Thought-provoking television on PBS is now being aimed at anyone doubting the problem of climate change; while the Nova and Frontline program websites feature numerous new fall television stories currently in the works that offer valuable information that viewers can use as the Earth gets hotter and hotter, and drought and terrible weather “becomes the new normal.” For instance, The New York Times – in association with PBS – reported on the Nova TV website Aug. 9 that the latest price report from the United Nations Food and Agriculture Organization is most alarming. “The agency stated on Thursday that its food price index jumped by 6 percent in July,” reported the Times Aug. 9. “That was largely because of rising grain prices, with the drought in the United States and its expected impact on the corn harvest being the biggest factor. The cereals component of the index jumped 17 percent.”
Nova experts define climate change as “a significant and lasting change in the statistical distribution of weather patterns over periods ranging from decades to millions of years.”
Also, the New York Times climate change story - featured on the Nova program website Aug. 9 - talks about the price Americans will have to pay in the wake of both ongoing and highly serious climate change and drought.
Nova says climate change could mean world food crisis
In turn, the Times reported Aug. 9 that “the global food crisis that came to a head in 2008 and again in 2011, with riots in dozens of countries, is by no means over. Many prices are still below their peak levels of recent years, true enough, but they are high by the standards of recent decades. And they could rise further as the impact of higher feed-grain prices works its way through meat and dairy markets. Cereal prices stand only slightly below their all-time peak levels in April 2008.”
As both Nova and Frontline have reported this year – in groundbreaking TV shows that focus on how climatologists struggle to save rapidly melting parts of once frozen regions of the Earth, and why more devastating floods will be “the new normal for many Americans” – the high temperatures and droughts of recent years just won’t go away.
For instance, the New York Times report for Aug. 9 points to how many scientists view “human-induced climate change” as turning into a serious stress on the food system; with rising demand in developing countries is also a major factor.”
Many experts are worried “that future demand cannot be met at prices the world’s poor people can afford. Reacting to Thursday’s report, groups campaigning against hunger demanded that governments in the advanced countries redouble their focus on poor farmers in developing countries. Steps have been taken in that direction since the crisis peaked in 2008, but they remain inadequate, in the view of some of those groups,” adds the Times report on Nova’s website.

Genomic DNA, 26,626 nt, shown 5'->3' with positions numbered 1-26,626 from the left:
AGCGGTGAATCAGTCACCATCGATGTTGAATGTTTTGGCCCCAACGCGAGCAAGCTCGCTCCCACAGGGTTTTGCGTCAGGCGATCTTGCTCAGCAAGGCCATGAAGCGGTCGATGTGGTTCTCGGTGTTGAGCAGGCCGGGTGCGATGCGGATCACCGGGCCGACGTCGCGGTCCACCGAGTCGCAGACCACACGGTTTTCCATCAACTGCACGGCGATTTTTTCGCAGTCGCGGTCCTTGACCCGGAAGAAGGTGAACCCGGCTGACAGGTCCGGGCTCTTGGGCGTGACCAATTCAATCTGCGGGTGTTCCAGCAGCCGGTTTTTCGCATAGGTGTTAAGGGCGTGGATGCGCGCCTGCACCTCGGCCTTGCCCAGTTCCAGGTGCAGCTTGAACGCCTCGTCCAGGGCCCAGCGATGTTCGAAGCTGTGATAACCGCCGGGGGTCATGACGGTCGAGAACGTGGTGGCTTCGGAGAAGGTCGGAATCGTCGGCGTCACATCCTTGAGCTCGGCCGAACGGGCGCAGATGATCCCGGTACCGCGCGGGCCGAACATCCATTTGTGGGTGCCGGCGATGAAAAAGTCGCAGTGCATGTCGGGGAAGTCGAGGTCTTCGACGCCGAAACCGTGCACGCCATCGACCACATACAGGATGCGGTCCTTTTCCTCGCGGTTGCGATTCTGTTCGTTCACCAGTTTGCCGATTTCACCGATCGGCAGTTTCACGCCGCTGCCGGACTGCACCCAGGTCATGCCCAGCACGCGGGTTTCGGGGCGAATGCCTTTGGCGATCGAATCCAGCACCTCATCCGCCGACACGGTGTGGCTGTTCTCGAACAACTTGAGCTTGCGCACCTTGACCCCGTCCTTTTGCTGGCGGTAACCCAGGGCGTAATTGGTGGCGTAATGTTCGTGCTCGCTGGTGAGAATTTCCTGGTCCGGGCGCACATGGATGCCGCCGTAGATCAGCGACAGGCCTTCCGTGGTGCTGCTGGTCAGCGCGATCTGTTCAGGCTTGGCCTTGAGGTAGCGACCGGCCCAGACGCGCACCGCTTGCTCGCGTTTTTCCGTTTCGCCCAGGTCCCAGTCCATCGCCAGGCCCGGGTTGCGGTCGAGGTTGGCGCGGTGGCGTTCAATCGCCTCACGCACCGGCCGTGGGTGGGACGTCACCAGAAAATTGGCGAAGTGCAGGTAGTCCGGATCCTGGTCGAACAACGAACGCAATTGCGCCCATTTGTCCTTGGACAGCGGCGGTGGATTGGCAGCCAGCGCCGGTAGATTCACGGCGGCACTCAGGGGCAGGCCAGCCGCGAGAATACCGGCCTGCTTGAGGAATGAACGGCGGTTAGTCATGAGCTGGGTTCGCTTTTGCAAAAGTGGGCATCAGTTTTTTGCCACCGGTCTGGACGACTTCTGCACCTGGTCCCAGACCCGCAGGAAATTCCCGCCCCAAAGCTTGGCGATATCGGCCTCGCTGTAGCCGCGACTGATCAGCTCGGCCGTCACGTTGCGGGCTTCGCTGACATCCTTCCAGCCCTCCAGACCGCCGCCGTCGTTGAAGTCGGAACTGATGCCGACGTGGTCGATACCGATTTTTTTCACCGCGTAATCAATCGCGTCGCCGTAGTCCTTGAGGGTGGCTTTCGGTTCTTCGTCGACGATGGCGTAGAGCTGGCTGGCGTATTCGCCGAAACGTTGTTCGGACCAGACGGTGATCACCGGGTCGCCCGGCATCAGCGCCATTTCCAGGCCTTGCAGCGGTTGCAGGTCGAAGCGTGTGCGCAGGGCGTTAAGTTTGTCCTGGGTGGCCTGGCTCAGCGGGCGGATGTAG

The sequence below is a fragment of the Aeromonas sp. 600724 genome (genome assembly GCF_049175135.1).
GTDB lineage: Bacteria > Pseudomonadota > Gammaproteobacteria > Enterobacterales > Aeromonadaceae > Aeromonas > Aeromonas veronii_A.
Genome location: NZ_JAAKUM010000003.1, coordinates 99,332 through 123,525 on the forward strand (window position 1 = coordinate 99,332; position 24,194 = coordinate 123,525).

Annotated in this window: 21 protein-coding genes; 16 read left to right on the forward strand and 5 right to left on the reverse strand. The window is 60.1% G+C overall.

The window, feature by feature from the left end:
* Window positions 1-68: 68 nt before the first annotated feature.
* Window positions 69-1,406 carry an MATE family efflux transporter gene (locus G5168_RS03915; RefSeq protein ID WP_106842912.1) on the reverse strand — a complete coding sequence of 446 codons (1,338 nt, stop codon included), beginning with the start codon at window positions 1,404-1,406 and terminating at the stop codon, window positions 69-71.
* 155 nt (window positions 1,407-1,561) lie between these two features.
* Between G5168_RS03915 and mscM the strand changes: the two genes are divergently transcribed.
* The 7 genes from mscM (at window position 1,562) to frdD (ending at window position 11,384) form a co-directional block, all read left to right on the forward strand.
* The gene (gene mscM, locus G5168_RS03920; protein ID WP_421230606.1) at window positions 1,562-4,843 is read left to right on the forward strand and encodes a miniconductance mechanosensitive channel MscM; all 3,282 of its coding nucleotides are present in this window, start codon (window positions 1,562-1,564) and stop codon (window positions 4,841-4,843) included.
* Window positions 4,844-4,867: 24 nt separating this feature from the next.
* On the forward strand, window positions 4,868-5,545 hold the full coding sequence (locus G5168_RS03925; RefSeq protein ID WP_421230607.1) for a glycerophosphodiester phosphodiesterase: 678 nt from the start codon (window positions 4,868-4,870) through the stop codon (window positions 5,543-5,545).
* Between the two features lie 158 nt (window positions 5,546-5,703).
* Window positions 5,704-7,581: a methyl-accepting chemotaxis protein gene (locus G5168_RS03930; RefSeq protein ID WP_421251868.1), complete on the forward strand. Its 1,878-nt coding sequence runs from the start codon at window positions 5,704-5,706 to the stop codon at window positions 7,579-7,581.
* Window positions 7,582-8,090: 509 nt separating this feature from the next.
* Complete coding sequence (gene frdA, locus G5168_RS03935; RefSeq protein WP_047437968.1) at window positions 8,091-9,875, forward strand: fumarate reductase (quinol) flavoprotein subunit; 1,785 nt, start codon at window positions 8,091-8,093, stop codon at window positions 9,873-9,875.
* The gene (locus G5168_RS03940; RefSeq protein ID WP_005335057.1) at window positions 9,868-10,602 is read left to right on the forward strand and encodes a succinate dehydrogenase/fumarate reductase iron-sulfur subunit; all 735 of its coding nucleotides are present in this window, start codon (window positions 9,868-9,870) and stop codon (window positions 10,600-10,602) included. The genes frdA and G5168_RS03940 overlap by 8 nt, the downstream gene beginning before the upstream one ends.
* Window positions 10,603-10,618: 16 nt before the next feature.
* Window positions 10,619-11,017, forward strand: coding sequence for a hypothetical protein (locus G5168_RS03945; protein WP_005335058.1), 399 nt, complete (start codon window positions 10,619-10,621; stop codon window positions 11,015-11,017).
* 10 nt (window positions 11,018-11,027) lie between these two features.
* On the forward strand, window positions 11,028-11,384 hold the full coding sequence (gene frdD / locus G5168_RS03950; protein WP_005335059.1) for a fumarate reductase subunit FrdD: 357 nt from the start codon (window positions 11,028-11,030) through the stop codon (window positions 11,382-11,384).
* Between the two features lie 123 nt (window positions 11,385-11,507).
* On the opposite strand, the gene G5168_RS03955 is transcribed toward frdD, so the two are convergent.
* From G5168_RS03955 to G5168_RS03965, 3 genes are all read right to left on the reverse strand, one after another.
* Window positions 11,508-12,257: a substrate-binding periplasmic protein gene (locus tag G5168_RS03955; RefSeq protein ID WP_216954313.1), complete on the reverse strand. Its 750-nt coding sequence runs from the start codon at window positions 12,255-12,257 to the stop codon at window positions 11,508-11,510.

“World leaders must snap out of their lazy complacency and realize the time of cheap food has long gone,” Colin Roche, head of economic justice advocacy at Oxfam International, said in a statement. “Without action, millions more people are in danger of joining the billion who are already hungry.”
PBS TV shows set to inform while also entertaining the public
While many Americans view TV as simply entertainment; while entertaining themselves to death with lots of programs that offer sexual eye candy or the ever popular violence or greed, public broadcasting serves the American people; while most other TV shows serve their corporate sponsors.
Hence, when wondering about the impact of climate change, it’s a no brainer, says teachers and others who value education on TV, which PBS may offer the kind of programming that both informs and entertains.
In turn, both Emmy-award winning PBS “Nova” and “Frontline” TV programs are devoting several new shows under the heading “Planet Earth” to the ongoing concern about the current drought that has sent more than 3,000 high temperature records thus far this year, reports The New York Times and other major U.S. media.
Climate change impacts all Americans
For instance, PBS announced on its Nova and Frontline TV programs and accompanying websites that new topics for its fall television programs will look at climate change and its impact on forests, oceans, air, species, land use while also featuring regular reports on the ongoing “climate debate.”
Also, Frontline is tacking the subjects of renewable and conventional energy; while also focusing the impact of climate change on U.S. and global markets. Other reports continue with the “green technology theme.”
In turn, Frontline journalism teams are now researching future TV reports about current legislation, lobbying, policy debates, regulation and even international diplomacy when it comes to how the U.S. and other nations will be confronting climate change in the years go come.
Overall, the fall preview from PBS is not so much about who is screwing who, or winning what but simply about news viewers can use as they must come to terms with such important subjects as climate change; with television’s role to both inform, educate and entertain now viewed as more important than ever.
Image source of a mother and daughter walking along the central Oregon coast early Aug. 9 after record high temperatures have turned the morning “marine layer” into a “crazy light show,” say locals who are currently dealing with massive debris and such things as occasional oil slicks caused by last year’s earthquake in Japan that triggered massive Tsunami waves to reach the West Coast. Climate change, it seems, is happening everywhere these days, quipped one local on the beach Aug. 9. Photo by Dave Masko